Recently I was frustrated with myself because I wasn’t working out as much as I liked to. This was mainly because I was getting busier in my freelance writing business. But I also needed to build up my work out frequency since I couldn’t work out during the meditation retreat.
Not being able to work out for ten consecutive days is the most I’ve ever stopped working out for the past four years. And I felt terrible about it. I was feeling less happy, calm and fulfilled overall.
Then I started to question what else had changed while I stopped working out. Did I lose a lot of muscle and did I gain fat? Those questions arose in me when I started thinking about it. So, while I figured out what would happen when you stop working out consistently, I thought about sharing it with you.
1. Decline Physical Fitness
The first and most obvious consequence of ceasing to work out is the decline in physical fitness. You’re easier out of breath when you’re doing something. I noticed this when I had to walk the stairs again after two weeks of not having to. It wasn’t like I was entirely out of breath, but I noticed the difference in heart rate.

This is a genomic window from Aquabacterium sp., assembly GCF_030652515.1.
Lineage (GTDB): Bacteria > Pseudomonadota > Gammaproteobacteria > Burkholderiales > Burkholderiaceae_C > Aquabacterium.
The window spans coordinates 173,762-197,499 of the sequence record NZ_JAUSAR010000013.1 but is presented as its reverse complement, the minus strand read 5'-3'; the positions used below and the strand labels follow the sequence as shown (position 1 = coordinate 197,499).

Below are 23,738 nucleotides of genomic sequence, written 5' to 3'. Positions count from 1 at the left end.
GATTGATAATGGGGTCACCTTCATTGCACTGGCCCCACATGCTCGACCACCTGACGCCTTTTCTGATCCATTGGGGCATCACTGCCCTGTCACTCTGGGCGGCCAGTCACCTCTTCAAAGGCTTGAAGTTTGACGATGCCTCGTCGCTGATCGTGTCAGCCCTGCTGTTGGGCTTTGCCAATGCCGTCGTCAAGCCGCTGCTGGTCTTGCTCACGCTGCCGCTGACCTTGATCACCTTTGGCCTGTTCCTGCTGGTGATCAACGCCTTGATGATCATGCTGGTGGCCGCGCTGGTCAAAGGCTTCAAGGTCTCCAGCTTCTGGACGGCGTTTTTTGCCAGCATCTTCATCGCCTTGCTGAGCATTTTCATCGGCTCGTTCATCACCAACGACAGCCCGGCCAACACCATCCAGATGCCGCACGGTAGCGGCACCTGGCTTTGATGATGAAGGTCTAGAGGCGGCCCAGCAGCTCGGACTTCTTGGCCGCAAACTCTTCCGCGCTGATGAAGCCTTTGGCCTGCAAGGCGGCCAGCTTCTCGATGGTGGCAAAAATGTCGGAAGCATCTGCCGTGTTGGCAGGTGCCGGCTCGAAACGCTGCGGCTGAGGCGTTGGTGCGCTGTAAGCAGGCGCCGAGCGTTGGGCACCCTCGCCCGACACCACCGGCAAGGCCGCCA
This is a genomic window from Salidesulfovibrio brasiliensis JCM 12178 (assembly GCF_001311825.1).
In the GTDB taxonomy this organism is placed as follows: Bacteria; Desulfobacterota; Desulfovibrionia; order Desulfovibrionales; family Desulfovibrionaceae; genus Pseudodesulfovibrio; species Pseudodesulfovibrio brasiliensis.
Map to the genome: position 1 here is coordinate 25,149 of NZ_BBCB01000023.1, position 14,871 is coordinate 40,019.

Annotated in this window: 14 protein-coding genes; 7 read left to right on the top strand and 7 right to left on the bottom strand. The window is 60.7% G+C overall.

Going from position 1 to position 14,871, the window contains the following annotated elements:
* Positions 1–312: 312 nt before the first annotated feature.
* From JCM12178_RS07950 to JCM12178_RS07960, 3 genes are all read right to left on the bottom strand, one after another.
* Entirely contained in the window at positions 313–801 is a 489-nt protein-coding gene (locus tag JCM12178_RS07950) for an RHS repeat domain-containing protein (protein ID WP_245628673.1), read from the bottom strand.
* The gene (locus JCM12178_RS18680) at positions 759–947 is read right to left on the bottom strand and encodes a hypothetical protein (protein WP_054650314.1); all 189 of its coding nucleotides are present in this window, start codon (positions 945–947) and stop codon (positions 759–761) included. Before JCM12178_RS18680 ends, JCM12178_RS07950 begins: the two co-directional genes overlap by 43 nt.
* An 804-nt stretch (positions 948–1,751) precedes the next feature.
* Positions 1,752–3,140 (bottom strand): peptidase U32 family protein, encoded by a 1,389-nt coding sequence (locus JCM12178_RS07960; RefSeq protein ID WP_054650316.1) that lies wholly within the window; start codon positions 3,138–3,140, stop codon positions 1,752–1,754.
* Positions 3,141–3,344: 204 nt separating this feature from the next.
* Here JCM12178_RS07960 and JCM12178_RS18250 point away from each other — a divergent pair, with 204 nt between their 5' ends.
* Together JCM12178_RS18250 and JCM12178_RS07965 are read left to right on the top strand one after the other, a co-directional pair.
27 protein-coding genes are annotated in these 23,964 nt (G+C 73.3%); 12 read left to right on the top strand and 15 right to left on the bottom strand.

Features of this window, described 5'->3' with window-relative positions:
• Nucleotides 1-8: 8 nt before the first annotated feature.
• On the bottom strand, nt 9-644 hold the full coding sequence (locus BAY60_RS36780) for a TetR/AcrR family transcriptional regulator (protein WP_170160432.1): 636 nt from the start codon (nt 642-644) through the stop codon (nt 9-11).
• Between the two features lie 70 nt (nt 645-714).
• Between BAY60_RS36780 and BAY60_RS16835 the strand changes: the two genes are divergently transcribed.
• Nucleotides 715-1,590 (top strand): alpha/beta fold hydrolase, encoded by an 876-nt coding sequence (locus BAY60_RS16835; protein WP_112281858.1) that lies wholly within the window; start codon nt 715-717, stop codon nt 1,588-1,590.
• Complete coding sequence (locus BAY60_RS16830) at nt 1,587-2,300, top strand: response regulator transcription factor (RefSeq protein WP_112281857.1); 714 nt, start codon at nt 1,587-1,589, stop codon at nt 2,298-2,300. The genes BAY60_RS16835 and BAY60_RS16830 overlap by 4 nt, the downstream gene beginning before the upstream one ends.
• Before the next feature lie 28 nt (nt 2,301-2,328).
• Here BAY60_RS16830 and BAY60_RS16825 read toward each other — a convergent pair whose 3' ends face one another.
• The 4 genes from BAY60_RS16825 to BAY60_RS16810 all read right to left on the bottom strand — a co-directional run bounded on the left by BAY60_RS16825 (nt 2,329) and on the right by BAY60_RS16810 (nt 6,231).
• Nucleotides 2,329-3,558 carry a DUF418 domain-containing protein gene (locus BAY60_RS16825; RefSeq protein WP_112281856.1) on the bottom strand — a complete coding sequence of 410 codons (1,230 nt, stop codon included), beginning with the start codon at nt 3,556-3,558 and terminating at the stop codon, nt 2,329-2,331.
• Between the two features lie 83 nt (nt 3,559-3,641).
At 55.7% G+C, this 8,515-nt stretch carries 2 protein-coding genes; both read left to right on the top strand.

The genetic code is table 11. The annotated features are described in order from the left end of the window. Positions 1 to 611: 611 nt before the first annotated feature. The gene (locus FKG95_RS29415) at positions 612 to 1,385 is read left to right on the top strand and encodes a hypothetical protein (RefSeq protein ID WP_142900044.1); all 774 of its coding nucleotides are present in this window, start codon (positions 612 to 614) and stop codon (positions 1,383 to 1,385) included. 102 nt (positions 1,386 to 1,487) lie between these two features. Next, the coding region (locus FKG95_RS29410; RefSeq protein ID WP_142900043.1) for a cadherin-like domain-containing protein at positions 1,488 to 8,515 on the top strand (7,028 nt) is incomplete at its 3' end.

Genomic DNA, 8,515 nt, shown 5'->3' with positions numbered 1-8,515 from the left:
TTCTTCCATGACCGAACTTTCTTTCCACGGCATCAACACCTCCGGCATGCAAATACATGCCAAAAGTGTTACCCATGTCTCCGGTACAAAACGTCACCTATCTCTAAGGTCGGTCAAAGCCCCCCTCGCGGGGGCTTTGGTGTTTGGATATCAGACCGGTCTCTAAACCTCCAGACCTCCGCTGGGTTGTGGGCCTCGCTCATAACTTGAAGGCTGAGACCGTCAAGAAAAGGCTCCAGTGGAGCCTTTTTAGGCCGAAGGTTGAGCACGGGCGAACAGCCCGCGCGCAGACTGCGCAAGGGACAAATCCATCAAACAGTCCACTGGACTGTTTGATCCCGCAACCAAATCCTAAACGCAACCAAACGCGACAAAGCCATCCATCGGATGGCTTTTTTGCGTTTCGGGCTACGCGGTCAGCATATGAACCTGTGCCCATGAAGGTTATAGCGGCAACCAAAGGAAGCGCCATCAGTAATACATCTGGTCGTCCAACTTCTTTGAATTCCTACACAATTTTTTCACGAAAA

The science behind this phenomenon is that your VO2 max — an indicator that describes how much oxygen your body can consume — drops after you stop working out. After only two weeks without training your VO2 max drops with 20%.
For regular gym goers, this percentage will be less. But for those who started working out recently, this can even mean that they will lose all their fitness gains. The mitochondria — cells that break everything down and converts it to energy –in your muscles will deplete after you stop working out and it takes six weeks of endurance training to get it all back.
All of this basically means that your level of physical fitness (endurance) decreases, already after two weeks you’ve stopped working out. Besides that, you will also lose your muscle gains and strength which can affect your physical appearance.